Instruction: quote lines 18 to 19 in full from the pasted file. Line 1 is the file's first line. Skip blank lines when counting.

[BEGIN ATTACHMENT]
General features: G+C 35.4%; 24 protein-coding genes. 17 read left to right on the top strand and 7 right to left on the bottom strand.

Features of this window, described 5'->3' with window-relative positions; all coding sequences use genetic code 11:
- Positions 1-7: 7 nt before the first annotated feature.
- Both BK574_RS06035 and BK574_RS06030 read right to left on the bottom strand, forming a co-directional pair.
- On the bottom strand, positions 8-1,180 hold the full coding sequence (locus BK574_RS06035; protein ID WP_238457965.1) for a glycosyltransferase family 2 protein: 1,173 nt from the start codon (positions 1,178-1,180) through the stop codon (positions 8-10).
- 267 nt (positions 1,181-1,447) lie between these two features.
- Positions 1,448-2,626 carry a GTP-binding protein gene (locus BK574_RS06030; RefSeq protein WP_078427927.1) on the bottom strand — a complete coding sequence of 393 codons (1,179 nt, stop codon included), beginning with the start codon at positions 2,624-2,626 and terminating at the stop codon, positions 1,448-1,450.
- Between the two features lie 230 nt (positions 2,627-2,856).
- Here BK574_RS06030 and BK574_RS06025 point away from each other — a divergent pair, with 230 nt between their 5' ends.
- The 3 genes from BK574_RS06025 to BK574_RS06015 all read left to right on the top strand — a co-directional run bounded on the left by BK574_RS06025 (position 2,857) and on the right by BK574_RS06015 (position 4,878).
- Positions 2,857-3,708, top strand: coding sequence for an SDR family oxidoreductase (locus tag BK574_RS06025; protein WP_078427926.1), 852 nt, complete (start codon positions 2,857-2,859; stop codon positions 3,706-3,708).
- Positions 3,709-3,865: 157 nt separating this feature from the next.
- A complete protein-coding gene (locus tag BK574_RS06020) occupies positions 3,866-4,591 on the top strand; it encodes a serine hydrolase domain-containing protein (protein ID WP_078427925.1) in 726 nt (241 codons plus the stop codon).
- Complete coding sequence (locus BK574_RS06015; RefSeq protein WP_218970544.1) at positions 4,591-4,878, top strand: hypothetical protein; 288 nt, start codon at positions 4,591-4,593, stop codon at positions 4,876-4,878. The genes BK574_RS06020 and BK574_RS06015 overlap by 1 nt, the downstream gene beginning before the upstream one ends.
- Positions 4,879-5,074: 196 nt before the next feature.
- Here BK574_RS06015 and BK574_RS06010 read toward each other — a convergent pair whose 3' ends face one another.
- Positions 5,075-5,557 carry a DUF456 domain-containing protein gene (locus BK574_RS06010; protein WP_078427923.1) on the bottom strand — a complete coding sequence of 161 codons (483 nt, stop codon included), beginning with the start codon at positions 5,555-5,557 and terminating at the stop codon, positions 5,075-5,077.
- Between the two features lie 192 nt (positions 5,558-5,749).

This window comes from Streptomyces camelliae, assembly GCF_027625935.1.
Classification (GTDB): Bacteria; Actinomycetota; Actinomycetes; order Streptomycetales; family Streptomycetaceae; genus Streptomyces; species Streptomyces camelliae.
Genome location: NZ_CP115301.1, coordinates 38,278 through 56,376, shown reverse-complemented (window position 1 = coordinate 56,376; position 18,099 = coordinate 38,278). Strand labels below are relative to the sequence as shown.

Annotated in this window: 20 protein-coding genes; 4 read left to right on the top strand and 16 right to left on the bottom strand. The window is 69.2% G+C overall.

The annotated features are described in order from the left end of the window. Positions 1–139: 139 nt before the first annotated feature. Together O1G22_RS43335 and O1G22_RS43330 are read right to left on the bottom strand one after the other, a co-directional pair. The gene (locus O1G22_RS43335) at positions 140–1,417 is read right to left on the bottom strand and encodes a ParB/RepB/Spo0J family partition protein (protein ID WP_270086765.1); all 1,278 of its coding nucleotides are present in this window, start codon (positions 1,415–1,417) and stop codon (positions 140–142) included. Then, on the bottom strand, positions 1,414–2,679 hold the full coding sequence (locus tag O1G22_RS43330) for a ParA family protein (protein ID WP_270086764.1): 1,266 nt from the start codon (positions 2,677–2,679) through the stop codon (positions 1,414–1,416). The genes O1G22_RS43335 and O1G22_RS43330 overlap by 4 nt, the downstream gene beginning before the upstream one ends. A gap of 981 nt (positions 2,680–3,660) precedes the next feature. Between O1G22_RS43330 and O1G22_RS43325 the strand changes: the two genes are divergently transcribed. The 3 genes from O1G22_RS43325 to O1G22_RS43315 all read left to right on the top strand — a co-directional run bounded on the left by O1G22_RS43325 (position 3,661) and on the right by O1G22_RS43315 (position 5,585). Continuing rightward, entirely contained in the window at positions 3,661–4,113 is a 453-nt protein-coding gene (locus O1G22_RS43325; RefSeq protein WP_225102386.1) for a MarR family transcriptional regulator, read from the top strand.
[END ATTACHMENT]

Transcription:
- Between the two features lie 192 nt (positions 5,558-5,749).

This window comes from Streptomyces camelliae, assembly GCF_027625935.1.